Relationship Between the Use of Online Courseware and Achievement in a Developmental Writing Course

Relationship Between the Use of Online Courseware and Achievement in a Developmental Writing Course

Christine Leow, Yun Jin Rho, Ross Metusalem, Sara Kasper
Copyright: © 2020 |Pages: 17
DOI: 10.4018/IJMBL.2020040102
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A consistent challenge of implementing blended learning is the support that students should receive when using online courseware outside of class time. For blended learning to be successful in terms of student learning, the online courseware would need to be able to support the learning of students outside of class time. An interactive, digital courseware was used for a developmental writing course at California State University - Bakersfield. The main goal of this study was to gather evidence to determine if the use of this online courseware was associated with higher student achievement within a blended learning environment. After controlling for confounding factors, a multi-level regression was used to determine the contribution of courseware usage to student achievement, which was measured by a final writing exam. The number of writing topics completed by students in the courseware was found to be positively related to their exam scores. This provides preliminary evidence that the online courseware with certain interactive features can be supportive of learning outside of class.
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Increasingly, instructors in higher education have been integrating online courseware and tools into their courses to create a blended learning environment that mixes face-to-face instruction with these online tools (Bonk & Graham, 2012; Ross & Gage, 2006). This increased use of blended learning coincides with evidence showing that the combination of face-to-face with online learning activities has the potential to optimize learning (Means, Toyama, Murphy, & Baki, 2013; Spanjers et al., 2015). However, while there is increasing acceptance of the potential of blended learning, instructors embrace this method of instruction to varying degrees. For instance, it was found that some instructors chose to integrate the online technology to create transformative blends while others chose to have minimally impactful blends (Torrisi-Steele & Drew, 2013). One reason for such variation in the ways blended learning is carried out might be the implementation challenges associated with this approach. One of the implementation challenges consistently found in literature reviews of blended learning is insufficient support for students to engage in the online courseware outside of the face-to-face class time. For example, some students struggled with self-discipline and time management issues where they had to hold themselves accountable for their own learning outside of class (Boelens, De Wever, & Voet, 2017; Maarop & Embi, 2016). This challenge of students learning independently outside of class would likely be exacerbated for students who were enrolled in developmental, large classes where they were struggling academically. For blended learning to be successful in terms of student learning, the online courseware should support students learning on their own outside of class time.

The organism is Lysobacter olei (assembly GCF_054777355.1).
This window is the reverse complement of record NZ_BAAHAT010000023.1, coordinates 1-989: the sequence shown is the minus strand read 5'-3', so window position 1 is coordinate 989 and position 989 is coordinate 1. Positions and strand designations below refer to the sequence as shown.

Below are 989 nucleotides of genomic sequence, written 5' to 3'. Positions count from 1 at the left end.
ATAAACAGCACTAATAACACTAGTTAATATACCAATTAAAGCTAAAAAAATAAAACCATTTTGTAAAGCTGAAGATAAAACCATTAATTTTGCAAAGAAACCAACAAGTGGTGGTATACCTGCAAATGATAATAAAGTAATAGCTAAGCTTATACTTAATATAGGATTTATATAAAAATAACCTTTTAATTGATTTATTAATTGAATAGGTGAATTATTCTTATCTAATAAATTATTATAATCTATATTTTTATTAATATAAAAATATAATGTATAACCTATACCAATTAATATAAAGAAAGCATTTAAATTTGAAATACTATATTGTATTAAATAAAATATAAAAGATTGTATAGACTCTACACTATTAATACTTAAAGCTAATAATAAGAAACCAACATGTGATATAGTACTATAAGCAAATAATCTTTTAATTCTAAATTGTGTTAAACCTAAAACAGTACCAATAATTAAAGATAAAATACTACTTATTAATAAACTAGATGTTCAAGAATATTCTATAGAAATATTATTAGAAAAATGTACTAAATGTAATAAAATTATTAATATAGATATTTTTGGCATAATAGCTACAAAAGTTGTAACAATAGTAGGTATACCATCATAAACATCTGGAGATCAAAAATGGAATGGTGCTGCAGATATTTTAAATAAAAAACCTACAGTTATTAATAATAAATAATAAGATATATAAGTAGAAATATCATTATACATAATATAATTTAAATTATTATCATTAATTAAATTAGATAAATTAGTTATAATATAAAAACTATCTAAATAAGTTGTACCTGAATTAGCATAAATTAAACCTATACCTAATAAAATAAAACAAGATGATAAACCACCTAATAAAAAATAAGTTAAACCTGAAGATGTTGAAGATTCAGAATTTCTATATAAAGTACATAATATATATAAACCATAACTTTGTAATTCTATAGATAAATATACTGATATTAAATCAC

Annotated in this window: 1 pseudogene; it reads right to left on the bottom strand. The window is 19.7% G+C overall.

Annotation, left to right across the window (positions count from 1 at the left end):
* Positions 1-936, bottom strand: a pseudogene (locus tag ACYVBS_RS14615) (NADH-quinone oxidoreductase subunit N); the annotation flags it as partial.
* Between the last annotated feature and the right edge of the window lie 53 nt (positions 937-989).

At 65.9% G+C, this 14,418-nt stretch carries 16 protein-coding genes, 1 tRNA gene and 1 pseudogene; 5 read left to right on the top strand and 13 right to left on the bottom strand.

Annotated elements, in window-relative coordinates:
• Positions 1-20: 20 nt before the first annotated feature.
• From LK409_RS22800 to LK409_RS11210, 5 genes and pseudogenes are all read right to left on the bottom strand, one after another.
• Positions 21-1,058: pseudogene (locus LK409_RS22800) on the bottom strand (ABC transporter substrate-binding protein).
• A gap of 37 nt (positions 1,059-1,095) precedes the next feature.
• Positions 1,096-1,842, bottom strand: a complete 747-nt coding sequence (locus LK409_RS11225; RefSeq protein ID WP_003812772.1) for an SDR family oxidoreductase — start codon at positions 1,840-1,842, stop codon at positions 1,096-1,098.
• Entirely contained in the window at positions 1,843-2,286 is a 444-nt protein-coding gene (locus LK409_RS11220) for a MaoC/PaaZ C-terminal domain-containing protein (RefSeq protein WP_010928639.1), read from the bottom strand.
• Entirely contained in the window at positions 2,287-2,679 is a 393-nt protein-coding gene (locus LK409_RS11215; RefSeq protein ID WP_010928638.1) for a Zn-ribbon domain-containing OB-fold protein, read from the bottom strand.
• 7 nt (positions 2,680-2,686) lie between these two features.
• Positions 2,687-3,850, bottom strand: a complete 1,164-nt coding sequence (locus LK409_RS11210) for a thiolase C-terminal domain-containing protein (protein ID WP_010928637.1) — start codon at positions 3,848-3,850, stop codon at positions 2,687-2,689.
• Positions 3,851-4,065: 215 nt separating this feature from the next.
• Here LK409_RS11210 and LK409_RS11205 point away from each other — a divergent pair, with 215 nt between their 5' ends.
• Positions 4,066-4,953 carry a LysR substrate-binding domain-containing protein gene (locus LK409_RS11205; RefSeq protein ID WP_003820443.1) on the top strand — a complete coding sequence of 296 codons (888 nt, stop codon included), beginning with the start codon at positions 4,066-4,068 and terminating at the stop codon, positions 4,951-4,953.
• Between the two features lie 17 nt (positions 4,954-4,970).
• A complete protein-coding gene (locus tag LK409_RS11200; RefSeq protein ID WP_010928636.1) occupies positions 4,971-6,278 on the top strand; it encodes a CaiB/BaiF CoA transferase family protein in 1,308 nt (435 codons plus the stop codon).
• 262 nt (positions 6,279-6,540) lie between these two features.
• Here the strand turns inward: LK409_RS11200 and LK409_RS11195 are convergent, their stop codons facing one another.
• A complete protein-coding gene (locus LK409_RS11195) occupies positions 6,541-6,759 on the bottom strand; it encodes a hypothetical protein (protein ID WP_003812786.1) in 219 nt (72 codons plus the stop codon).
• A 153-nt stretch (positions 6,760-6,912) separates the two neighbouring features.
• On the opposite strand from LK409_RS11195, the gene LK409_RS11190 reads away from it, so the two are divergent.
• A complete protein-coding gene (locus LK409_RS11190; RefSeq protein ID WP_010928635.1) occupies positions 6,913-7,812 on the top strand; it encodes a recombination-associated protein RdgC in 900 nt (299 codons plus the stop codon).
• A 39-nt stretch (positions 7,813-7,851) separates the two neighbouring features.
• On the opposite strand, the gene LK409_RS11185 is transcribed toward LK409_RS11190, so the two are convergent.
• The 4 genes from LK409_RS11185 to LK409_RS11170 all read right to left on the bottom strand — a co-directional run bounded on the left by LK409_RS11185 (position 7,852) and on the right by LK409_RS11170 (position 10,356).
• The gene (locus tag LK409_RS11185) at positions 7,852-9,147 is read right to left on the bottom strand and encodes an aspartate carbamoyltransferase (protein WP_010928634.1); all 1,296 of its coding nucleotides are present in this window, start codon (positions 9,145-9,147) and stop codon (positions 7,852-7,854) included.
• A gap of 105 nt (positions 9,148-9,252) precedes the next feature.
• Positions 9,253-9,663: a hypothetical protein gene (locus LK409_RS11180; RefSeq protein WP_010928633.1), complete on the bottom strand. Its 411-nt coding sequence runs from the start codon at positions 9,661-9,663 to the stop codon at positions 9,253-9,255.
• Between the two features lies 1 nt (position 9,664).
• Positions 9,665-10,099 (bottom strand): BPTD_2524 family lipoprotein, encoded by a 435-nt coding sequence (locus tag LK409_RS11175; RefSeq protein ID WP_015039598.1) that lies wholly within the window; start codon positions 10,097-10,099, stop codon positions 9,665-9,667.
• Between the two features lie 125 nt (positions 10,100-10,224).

As such, this study investigated whether the use of interactive and digital courseware would support students’ academic achievement in a developmental writing course by allowing students to independently engage with the courseware outside of class time. This developmental writing course can be considered a gateway course in college writing for students who were newly enrolled in a higher education institution. In this study, the students were identified to enroll in the course, via an English Placement Test administered by the institution, as struggling students who needed help with building their foundational skills in writing.

The online courseware in question, MyLab Writing (MLW), is an interactive and digital learning tool used for teaching students skills that would help them improve their reasoning, reading, and writing in order for them to build a strong foundation for successful performance in subsequent higher education courses. MLW is an adaptive tutoring system featuring instructional texts and videos, writing exercises and other forms of practice, scaffolding, and immediate feedback on performance. As a component of their coursework, students independently completed a series of online topics on basic grammar so that class time could be devoted to higher-order writing skills. Students had access to various learning modalities that would allow them to learn and complete their online topics outside of class time. Overall, the purpose of the online courseware was to provide a personalized learning experience to students outside of class time that would help them learn. The goal of this study is to investigate how the design of blended learning by incorporating an adaptive and interactive online courseware might be related to student learning. That is, this study specifically examined the relationship between students’ engagement with the online courseware topics assigned by course instructors and their writing performance, as measured through an independently administered final essay.

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